Blood Type Diet Counseling - Learn How Foods Can Be Your Best Medicine Or Your Worst Enemy In Your Quest For Vibrant Health


Blood Type Diet and Healing

Several years ago I developed the desire to learn the science behind the blood type diet as a way of life. The reason was my wife's chronic pains that I could not help with my chiropractic set of tools. I felt like my schooling had failed me in enabling me to help my most treasured relationship. In hind sight I now know that Sandy was meant to be in my life to help me learn many lessons. Most husbands need to admit this about their spouse. Sandy is an amazing woman and I would be lost in many ways without her. I am truly indebted to her.

My learning journey took me to the Institute for Human Individuality where I studied (and continue to do so today) the concepts behind the Blood Type Diet. My studies earned me cum laude status as a Fellow from the Institute for Human Individuality (FIFHI)

We all know stress can lead to the development of disease and there are several main types of stressors. The three main categories of stressors are trauma, toxicity and thoughts. It has been said that food is responsible for 60% of our contact with the environment. Common toxins in foods are chemical preservative, colorants, etc. Less obvious is the effect of lectins and "food blood type" on specfic human blood types. For more information on these concepts and more:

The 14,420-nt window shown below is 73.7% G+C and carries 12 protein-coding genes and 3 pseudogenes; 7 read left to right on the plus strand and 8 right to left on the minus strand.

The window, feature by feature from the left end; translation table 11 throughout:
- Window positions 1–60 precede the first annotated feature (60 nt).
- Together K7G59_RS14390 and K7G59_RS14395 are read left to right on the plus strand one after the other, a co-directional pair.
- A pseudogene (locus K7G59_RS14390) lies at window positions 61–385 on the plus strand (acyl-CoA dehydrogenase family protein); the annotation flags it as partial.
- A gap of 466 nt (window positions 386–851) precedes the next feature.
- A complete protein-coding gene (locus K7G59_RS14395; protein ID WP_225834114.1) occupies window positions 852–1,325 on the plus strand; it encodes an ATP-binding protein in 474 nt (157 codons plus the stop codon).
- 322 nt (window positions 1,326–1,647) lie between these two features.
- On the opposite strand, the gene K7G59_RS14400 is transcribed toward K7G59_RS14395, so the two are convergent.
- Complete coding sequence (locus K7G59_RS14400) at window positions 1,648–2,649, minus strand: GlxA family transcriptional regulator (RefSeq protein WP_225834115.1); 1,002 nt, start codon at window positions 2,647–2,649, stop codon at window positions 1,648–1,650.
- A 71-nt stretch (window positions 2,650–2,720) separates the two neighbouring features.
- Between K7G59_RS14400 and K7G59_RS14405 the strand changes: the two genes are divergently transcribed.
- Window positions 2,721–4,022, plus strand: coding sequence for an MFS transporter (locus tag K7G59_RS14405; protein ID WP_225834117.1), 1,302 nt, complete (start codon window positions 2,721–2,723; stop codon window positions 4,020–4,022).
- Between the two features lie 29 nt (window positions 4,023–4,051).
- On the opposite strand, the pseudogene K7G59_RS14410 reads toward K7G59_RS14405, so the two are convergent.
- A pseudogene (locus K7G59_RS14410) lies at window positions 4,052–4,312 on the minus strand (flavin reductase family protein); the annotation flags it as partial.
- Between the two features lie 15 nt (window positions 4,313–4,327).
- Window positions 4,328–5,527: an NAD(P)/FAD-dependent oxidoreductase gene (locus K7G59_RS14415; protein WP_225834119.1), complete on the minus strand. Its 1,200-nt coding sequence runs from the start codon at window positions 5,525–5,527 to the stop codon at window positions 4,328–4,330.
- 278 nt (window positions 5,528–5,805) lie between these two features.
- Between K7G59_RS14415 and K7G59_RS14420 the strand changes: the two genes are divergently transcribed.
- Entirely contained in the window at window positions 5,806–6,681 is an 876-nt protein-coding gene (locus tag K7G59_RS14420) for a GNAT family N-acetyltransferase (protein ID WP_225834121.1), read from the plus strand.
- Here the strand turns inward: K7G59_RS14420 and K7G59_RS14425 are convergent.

Free Download: "The Visual Guide to Understanding  How Blood Type and Food Interact to Affect Your Health"

Similar to an incorrect blood transfusion or eating a food with the wrong blood type, lectins cause red blood cells to stick together, or agglutinate. Lectins are not made inside of us, but are actually found in several varieties of foods that we eat. Itʼs believed that lectins found their way into seeds to serve as an immune system for the developing plant. Quite literally, lectins are natural insecticides.